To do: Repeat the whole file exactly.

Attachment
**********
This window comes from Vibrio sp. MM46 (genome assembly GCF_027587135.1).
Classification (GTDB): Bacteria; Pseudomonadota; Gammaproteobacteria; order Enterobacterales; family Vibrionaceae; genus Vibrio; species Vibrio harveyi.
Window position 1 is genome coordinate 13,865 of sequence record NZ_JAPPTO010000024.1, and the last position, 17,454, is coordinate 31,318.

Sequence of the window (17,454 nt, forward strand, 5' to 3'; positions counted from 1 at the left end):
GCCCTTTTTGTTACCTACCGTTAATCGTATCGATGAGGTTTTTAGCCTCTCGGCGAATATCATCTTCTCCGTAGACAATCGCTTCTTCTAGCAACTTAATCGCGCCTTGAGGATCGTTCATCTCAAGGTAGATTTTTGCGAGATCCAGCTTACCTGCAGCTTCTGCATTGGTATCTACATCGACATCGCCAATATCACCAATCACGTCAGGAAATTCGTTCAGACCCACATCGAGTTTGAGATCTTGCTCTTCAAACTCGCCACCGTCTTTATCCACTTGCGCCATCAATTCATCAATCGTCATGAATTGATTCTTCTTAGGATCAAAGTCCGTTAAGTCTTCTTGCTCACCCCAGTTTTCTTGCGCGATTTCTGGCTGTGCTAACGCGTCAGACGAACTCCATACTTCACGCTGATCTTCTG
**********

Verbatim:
This window comes from Vibrio sp. MM46 (genome assembly GCF_027587135.1).
Classification (GTDB): Bacteria; Pseudomonadota; Gammaproteobacteria; order Enterobacterales; family Vibrionaceae; genus Vibrio; species Vibrio harveyi.
Window position 1 is genome coordinate 13,865 of sequence record NZ_JAPPTO010000024.1, and the last position, 17,454, is coordinate 31,318.

Sequence of the window (17,454 nt, forward strand, 5' to 3'; positions counted from 1 at the left end):
GCCCTTTTTGTTACCTACCGTTAATCGTATCGATGAGGTTTTTAGCCTCTCGGCGAATATCATCTTCTCCGTAGACAATCGCTTCTTCTAGCAACTTAATCGCGCCTTGAGGATCGTTCATCTCAAGGTAGATTTTTGCGAGATCCAGCTTACCTGCAGCTTCTGCATTGGTATCTACATCGACATCGCCAATATCACCAATCACGTCAGGAAATTCGTTCAGACCCACATCGAGTTTGAGATCTTGCTCTTCAAACTCGCCACCGTCTTTATCCACTTGCGCCATCAATTCATCAATCGTCATGAATTGATTCTTCTTAGGATCAAAGTCCGTTAAGTCTTCTTGCTCACCCCAGTTTTCTTGCGCGATTTCTGGCTGTGCTAACGCGTCAGACGAACTCCATACTTCACGCTGATCTTCTG